Days turned into weeks in jail. We wasted time by debating who’s the best MCs and NBA players, riffing on each other, and lying about our sexual exploits. There were fist fights, too. But overall, we laughed more than we fought. We were still babies, and very much concerned with being kids. Our frolic behavior was a combination of holding on to loose threads of childhood joy, immaturity, and us being ignorant of the trap we were in. Unhealthy relationships, drug addiction, prison, rehab facilities and death awaited us. The correctional officers knew this, too. But they weren’t community activists dedicated to appeasing underlying issues that led to juvenile delinquency. Also, many of our parents lacked the language, education, or in some cases mental faculties to understand what was going on. So, there we were. Little kids, 12-13 years old, stretching out useless hope on a road that was already predetermined with convictions and addictions.
Mr. Wrench, a freshly dressed Black correctional officer assigned to the pod I was housed at in Franklin County Juvenile Detention Center, told us that some students from Wilberforce University were coming to the jail to engage with us. Mr. Wrench explained that Wilberforce was the first private HBCU. I’d never heard of Wilberforce or HBCUs, but I was interested. Spending time with Black college students seemed interesting. Much more interesting than that wack art class.
The enthusiastic student-teachers regaled me with seeds of hope. Their presence was comforting, and they acted as if they’d known us for years. On the first day of class, they played a scene from the movie “Roots,” which was new to me. In the clip, Kunta Kinte, played by actor LeVar Burton, is chained and whipped until he accepts his new name, Toby. We then had a discussion about identity, how we saw ourselves, how our friends saw us, how the world sees, versus how we wanted to be seen.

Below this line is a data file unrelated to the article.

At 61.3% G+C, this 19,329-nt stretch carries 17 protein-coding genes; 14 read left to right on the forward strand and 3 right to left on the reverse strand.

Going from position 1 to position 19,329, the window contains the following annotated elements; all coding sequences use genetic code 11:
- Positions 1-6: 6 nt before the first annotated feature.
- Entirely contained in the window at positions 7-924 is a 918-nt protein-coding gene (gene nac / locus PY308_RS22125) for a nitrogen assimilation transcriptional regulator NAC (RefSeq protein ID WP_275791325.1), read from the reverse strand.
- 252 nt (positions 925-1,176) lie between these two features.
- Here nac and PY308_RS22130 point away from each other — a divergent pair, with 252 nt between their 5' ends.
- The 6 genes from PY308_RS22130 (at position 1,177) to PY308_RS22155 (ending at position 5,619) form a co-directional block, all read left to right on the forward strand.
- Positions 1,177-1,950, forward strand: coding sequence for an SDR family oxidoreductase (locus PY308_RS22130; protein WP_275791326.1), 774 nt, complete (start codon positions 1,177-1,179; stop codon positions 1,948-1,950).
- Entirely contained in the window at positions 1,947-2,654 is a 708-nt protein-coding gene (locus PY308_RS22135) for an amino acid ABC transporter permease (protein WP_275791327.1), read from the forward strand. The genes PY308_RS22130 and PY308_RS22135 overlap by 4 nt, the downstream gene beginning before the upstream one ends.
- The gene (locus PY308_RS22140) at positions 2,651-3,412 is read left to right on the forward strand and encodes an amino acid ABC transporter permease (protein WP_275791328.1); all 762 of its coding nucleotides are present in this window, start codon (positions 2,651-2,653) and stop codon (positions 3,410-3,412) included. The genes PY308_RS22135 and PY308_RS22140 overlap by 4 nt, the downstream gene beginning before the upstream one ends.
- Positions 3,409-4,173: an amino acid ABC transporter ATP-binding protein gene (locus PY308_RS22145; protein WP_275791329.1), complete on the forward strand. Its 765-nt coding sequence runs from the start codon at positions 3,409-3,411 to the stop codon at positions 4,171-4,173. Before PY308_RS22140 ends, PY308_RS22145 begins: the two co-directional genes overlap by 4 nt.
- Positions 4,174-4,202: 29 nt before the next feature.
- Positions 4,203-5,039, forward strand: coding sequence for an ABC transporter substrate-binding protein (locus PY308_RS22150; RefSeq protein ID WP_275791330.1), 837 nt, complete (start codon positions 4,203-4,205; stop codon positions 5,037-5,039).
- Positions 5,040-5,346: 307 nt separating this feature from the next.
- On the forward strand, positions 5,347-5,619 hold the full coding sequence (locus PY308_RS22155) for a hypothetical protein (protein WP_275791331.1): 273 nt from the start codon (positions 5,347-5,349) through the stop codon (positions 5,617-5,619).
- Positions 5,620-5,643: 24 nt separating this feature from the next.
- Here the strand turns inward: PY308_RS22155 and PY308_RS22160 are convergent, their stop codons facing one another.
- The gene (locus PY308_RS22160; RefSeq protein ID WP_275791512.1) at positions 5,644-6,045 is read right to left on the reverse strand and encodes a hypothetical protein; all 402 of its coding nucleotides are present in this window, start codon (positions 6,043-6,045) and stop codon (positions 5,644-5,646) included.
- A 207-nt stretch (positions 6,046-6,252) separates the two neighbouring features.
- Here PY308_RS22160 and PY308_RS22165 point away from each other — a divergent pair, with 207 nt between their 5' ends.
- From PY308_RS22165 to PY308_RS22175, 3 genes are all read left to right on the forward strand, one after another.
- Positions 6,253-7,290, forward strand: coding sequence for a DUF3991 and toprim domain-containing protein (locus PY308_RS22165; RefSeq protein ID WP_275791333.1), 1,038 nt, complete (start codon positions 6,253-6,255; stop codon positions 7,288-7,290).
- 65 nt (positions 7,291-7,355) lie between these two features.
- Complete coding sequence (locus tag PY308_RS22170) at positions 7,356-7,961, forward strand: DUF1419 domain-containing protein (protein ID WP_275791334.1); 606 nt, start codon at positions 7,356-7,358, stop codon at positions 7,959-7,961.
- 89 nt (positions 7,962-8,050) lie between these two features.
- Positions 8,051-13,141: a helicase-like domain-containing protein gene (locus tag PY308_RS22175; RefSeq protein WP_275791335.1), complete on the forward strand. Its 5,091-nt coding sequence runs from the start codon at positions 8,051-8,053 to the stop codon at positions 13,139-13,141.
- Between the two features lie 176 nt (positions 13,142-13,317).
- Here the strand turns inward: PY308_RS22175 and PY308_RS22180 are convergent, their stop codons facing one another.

The following week, we read and discussed passages from Chinua Achebe’s “Things Fall Apart,” which was new to me, too. And once again, I was taken aback by the simple profundity, and inventiveness of a Black creator that I never heard of. Reminiscent of “Of the Meaning of Progress,” one of the student-teachers expressed special interest in me. She spent much of the class sitting next to me, helping me pore over sentences that I jotted down. I believe she understood that I was aware of my ignorance, or maybe I reminded her of a loved-one with unlimited potential that slipped through the cracks. After the readings of “Things Fall Apart,” we only saw the Wilberforce student-teachers twice. It was a four-week class, broken down to once-a-week intervals. On their last day at the jail, I cried.
For a few weeks, through books, writing and a show of concern from some college students, I experienced the magic that I used to create in my bedroom. But budgets stripped me of meaningful education given to me by Wilberforce student-teachers. I was eventually released from juvenile jail into a life of drug dealing, adoption, violence, a cocaine addiction, and a prison sentence at Parchman, Mississippi State Penitentiary. It was in Parchman where I had to unearth the power of magic as a way to cope with the calendars that I served in prison.
As America continues to fight with moral issues, the college board has launched a national curriculum on race. The curriculum will allow students to study Black life through the slave trade and other movements led by minorities. The new curriculum is supposedly more than a traditional African American history course. As an example, a student might trace the roots of hip-hop to Jamaica, redlining, and gentrification, or conduct independent research on Black power educational institutions.
Had I had this curriculum, or one similar been available to me as a child, it’s safe to say that I would’ve dodged prison, as well as drug addiction. Police officers are not concerned with reaching hearts and minds the way that Wilberforce student-teachers touched my heart. These college students introduced me to content that directly related to my experiences. They also brought out in me an eagerness to learn. This is why defunding police departments is important — real change comes from shifting thought patterns, but people have to be put in place to help impressionable minds wrap their minds around unhealthy thought patterns.